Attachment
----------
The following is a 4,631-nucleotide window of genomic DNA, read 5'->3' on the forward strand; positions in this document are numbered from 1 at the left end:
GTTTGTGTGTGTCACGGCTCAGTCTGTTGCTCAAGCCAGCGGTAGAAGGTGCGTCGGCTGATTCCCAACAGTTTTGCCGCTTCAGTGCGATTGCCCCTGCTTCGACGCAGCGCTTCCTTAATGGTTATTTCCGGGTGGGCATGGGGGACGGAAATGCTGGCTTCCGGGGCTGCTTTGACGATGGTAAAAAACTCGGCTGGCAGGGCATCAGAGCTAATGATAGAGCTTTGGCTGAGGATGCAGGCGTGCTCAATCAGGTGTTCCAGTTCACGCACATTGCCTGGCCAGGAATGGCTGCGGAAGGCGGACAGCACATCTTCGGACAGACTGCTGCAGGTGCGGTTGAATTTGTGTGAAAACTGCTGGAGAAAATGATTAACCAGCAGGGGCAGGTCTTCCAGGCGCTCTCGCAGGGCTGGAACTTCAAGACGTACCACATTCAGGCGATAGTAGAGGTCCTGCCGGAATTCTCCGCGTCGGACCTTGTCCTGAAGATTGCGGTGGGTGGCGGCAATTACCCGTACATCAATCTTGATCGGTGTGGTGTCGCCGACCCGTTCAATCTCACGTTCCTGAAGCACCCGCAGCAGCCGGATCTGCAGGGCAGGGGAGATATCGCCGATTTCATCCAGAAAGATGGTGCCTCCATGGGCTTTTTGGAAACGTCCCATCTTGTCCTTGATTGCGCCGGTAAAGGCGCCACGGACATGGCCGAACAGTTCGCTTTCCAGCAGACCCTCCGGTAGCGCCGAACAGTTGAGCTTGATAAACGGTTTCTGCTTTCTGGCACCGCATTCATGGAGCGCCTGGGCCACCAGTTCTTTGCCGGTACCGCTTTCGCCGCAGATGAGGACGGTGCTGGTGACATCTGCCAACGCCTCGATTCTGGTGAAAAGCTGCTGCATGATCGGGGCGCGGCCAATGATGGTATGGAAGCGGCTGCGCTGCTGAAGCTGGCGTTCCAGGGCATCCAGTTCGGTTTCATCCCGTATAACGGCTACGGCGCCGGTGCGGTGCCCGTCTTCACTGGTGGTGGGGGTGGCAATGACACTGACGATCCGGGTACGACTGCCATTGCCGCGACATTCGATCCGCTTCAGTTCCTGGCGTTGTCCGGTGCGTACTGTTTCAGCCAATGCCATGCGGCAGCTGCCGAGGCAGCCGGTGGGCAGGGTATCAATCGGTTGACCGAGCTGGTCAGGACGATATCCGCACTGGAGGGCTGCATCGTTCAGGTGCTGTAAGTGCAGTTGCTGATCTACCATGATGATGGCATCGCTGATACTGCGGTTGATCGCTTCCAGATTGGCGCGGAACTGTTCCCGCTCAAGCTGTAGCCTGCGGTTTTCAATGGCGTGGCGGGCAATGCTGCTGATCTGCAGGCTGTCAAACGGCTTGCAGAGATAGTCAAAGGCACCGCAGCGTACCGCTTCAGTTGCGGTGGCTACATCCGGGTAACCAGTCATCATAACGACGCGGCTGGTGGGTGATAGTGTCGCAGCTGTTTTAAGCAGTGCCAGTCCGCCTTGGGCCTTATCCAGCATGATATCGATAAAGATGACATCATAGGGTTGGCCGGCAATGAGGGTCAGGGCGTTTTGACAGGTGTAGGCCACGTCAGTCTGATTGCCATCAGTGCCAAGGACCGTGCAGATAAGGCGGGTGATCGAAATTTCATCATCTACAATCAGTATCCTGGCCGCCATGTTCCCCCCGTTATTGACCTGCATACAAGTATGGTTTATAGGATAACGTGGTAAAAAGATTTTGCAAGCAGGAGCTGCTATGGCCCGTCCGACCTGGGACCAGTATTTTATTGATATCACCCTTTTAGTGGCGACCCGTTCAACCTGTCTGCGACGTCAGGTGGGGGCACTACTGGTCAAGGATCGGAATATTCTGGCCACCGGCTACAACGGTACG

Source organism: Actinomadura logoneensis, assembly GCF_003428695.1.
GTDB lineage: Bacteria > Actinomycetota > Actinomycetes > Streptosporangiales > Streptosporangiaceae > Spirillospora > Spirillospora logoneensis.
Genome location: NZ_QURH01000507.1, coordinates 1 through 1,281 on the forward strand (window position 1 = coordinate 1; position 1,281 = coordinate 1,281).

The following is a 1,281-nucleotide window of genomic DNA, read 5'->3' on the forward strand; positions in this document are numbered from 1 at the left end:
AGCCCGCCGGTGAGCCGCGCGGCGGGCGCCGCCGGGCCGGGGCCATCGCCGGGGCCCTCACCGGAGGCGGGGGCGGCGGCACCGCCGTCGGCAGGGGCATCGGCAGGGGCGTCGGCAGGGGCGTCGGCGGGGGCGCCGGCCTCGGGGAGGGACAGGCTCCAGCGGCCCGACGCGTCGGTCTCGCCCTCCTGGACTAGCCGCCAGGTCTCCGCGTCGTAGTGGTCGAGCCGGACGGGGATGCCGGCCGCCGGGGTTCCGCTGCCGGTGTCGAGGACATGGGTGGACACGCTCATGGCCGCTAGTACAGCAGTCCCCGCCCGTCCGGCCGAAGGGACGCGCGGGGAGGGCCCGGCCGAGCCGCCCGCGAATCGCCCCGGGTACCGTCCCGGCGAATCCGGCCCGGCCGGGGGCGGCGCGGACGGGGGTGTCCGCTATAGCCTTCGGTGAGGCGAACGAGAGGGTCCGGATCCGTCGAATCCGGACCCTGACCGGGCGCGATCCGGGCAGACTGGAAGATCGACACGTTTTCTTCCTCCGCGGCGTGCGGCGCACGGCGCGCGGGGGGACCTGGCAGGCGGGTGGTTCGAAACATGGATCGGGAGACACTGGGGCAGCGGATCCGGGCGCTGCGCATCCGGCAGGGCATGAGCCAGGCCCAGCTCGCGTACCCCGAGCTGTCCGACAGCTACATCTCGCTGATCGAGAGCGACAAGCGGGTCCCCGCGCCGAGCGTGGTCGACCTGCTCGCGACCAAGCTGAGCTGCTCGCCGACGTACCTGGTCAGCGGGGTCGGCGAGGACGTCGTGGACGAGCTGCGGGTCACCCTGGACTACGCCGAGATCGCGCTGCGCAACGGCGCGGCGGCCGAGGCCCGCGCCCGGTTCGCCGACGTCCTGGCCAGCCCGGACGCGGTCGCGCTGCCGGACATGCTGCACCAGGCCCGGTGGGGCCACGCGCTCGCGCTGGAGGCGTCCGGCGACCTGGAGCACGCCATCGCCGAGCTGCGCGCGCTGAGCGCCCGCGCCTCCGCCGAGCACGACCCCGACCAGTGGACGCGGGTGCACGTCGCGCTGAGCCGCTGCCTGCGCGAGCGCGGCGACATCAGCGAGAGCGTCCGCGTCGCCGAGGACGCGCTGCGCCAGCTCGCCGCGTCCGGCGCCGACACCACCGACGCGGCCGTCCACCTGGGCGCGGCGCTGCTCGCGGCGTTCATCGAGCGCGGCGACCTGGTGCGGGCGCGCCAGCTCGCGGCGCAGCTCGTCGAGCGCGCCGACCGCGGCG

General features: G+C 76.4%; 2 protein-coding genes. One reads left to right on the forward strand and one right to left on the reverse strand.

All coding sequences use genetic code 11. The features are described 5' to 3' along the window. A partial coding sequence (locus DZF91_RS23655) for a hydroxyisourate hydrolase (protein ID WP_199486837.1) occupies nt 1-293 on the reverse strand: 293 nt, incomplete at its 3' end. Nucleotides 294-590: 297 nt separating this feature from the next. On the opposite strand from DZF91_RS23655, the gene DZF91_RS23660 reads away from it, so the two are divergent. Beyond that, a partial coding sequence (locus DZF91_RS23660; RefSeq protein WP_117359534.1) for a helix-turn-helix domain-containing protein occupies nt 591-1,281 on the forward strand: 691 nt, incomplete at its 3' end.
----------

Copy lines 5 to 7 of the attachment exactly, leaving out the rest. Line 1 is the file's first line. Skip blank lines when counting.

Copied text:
Genome location: NZ_QURH01000507.1, coordinates 1 through 1,281 on the forward strand (window position 1 = coordinate 1; position 1,281 = coordinate 1,281).

The following is a 1,281-nucleotide window of genomic DNA, read 5'->3' on the forward strand; positions in this document are numbered from 1 at the left end:
AGCCCGCCGGTGAGCCGCGCGGCGGGCGCCGCCGGGCCGGGGCCATCGCCGGGGCCCTCACCGGAGGCGGGGGCGGCGGCACCGCCGTCGGCAGGGGCATCGGCAGGGGCGTCGGCAGGGGCGTCGGCGGGGGCGCCGGCCTCGGGGAGGGACAGGCTCCAGCGGCCCGACGCGTCGGTCTCGCCCTCCTGGACTAGCCGCCAGGTCTCCGCGTCGTAGTGGTCGAGCCGGACGGGGATGCCGGCCGCCGGGGTTCCGCTGCCGGTGTCGAGGACATGGGTGGACACGCTCATGGCCGCTAGTACAGCAGTCCCCGCCCGTCCGGCCGAAGGGACGCGCGGGGAGGGCCCGGCCGAGCCGCCCGCGAATCGCCCCGGGTACCGTCCCGGCGAATCCGGCCCGGCCGGGGGCGGCGCGGACGGGGGTGTCCGCTATAGCCTTCGGTGAGGCGAACGAGAGGGTCCGGATCCGTCGAATCCGGACCCTGACCGGGCGCGATCCGGGCAGACTGGAAGATCGACACGTTTTCTTCCTCCGCGGCGTGCGGCGCACGGCGCGCGGGGGGACCTGGCAGGCGGGTGGTTCGAAACATGGATCGGGAGACACTGGGGCAGCGGATCCGGGCGCTGCGCATCCGGCAGGGCATGAGCCAGGCCCAGCTCGCGTACCCCGAGCTGTCCGACAGCTACATCTCGCTGATCGAGAGCGACAAGCGGGTCCCCGCGCCGAGCGTGGTCGACCTGCTCGCGACCAAGCTGAGCTGCTCGCCGACGTACCTGGTCAGCGGGGTCGGCGAGGACGTCGTGGACGAGCTGCGGGTCACCCTGGACTACGCCGAGATCGCGCTGCGCAACGGCGCGGCGGCCGAGGCCCGCGCCCGGTTCGCCGACGTCCTGGCCAGCCCGGACGCGGTCGCGCTGCCGGACATGCTGCACCAGGCCCGGTGGGGCCACGCGCTCGCGCTGGAGGCGTCCGGCGACCTGGAGCACGCCATCGCCGAGCTGCGCGCGCTGAGCGCCCGCGCCTCCGCCGAGCACGACCCCGACCAGTGGACGCGGGTGCACGTCGCGCTGAGCCGCTGCCTGCGCGAGCGCGGCGACATCAGCGAGAGCGTCCGCGTCGCCGAGGACGCGCTGCGCCAGCTCGCCGCGTCCGGCGCCGACACCACCGACGCGGCCGTCCACCTGGGCGCGGCGCTGCTCGCGGCGTTCATCGAGCGCGGCGACCTGGTGCGGGCGCGCCAGCTCGCGGCGCAGCTCGTCGAGCGCGCCGACCGCGGCG